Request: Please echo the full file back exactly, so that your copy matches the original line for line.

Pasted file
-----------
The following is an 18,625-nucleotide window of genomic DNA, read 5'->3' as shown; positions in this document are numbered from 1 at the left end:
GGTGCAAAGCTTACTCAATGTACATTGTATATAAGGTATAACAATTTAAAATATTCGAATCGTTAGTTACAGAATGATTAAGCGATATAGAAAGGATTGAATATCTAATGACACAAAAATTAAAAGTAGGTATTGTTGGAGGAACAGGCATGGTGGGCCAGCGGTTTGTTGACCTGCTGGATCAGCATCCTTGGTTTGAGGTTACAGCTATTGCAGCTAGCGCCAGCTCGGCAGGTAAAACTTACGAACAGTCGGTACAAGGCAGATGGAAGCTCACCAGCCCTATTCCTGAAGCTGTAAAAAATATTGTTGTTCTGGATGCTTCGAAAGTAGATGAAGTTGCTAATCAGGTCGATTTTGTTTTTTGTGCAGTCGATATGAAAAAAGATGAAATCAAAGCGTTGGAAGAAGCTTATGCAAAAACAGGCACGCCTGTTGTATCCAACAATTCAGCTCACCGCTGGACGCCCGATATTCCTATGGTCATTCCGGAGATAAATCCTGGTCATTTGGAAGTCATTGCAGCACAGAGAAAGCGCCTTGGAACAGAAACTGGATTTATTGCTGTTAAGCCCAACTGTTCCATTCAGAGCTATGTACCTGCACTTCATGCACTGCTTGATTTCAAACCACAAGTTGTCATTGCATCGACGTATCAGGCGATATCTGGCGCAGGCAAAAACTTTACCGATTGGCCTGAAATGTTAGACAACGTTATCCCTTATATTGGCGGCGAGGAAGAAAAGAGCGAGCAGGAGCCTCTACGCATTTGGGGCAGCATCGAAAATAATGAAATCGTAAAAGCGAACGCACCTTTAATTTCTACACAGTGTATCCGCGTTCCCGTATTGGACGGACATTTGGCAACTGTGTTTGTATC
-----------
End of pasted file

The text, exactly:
The following is an 18,625-nucleotide window of genomic DNA, read 5'->3' as shown; positions in this document are numbered from 1 at the left end:
GGTGCAAAGCTTACTCAATGTACATTGTATATAAGGTATAACAATTTAAAATATTCGAATCGTTAGTTACAGAATGATTAAGCGATATAGAAAGGATTGAATATCTAATGACACAAAAATTAAAAGTAGGTATTGTTGGAGGAACAGGCATGGTGGGCCAGCGGTTTGTTGACCTGCTGGATCAGCATCCTTGGTTTGAGGTTACAGCTATTGCAGCTAGCGCCAGCTCGGCAGGTAAAACTTACGAACAGTCGGTACAAGGCAGATGGAAGCTCACCAGCCCTATTCCTGAAGCTGTAAAAAATATTGTTGTTCTGGATGCTTCGAAAGTAGATGAAGTTGCTAATCAGGTCGATTTTGTTTTTTGTGCAGTCGATATGAAAAAAGATGAAATCAAAGCGTTGGAAGAAGCTTATGCAAAAACAGGCACGCCTGTTGTATCCAACAATTCAGCTCACCGCTGGACGCCCGATATTCCTATGGTCATTCCGGAGATAAATCCTGGTCATTTGGAAGTCATTGCAGCACAGAGAAAGCGCCTTGGAACAGAAACTGGATTTATTGCTGTTAAGCCCAACTGTTCCATTCAGAGCTATGTACCTGCACTTCATGCACTGCTTGATTTCAAACCACAAGTTGTCATTGCATCGACGTATCAGGCGATATCTGGCGCAGGCAAAAACTTTACCGATTGGCCTGAAATGTTAGACAACGTTATCCCTTATATTGGCGGCGAGGAAGAAAAGAGCGAGCAGGAGCCTCTACGCATTTGGGGCAGCATCGAAAATAATGAAATCGTAAAAGCGAACGCACCTTTAATTTCTACACAGTGTATCCGCGTTCCCGTATTGGACGGACATTTGGCAACTGTGTTTGTATC